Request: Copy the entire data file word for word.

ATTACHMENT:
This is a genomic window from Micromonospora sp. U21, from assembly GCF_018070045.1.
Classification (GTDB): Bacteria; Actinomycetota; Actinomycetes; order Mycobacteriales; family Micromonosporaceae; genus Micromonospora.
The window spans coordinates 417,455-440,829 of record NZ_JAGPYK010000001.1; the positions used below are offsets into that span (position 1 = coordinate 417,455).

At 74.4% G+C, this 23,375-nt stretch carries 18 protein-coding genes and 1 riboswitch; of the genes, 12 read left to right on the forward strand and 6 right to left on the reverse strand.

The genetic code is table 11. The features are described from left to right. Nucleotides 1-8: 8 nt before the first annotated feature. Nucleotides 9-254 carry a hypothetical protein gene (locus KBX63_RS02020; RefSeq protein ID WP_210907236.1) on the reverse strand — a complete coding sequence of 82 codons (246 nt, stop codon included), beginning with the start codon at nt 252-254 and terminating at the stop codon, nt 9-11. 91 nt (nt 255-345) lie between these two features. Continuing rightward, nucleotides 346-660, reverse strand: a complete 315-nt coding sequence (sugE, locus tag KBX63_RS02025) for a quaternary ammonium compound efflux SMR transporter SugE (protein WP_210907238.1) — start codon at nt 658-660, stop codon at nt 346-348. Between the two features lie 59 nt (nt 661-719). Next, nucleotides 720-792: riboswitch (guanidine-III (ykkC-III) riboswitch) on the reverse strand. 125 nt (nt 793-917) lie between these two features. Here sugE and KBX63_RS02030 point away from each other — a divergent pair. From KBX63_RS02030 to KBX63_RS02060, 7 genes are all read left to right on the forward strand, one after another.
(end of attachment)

This is a genomic window from Micromonospora sp. U21, from assembly GCF_018070045.1.
Classification (GTDB): Bacteria; Actinomycetota; Actinomycetes; order Mycobacteriales; family Micromonosporaceae; genus Micromonospora.
The window spans coordinates 417,455-440,829 of record NZ_JAGPYK010000001.1; the positions used below are offsets into that span (position 1 = coordinate 417,455).

At 74.4% G+C, this 23,375-nt stretch carries 18 protein-coding genes and 1 riboswitch; of the genes, 12 read left to right on the forward strand and 6 right to left on the reverse strand.

The genetic code is table 11. The features are described from left to right. Nucleotides 1-8: 8 nt before the first annotated feature. Nucleotides 9-254 carry a hypothetical protein gene (locus KBX63_RS02020; RefSeq protein ID WP_210907236.1) on the reverse strand — a complete coding sequence of 82 codons (246 nt, stop codon included), beginning with the start codon at nt 252-254 and terminating at the stop codon, nt 9-11. 91 nt (nt 255-345) lie between these two features. Continuing rightward, nucleotides 346-660, reverse strand: a complete 315-nt coding sequence (sugE, locus tag KBX63_RS02025) for a quaternary ammonium compound efflux SMR transporter SugE (protein WP_210907238.1) — start codon at nt 658-660, stop codon at nt 346-348. Between the two features lie 59 nt (nt 661-719). Next, nucleotides 720-792: riboswitch (guanidine-III (ykkC-III) riboswitch) on the reverse strand. 125 nt (nt 793-917) lie between these two features. Here sugE and KBX63_RS02030 point away from each other — a divergent pair. From KBX63_RS02030 to KBX63_RS02060, 7 genes are all read left to right on the forward strand, one after another.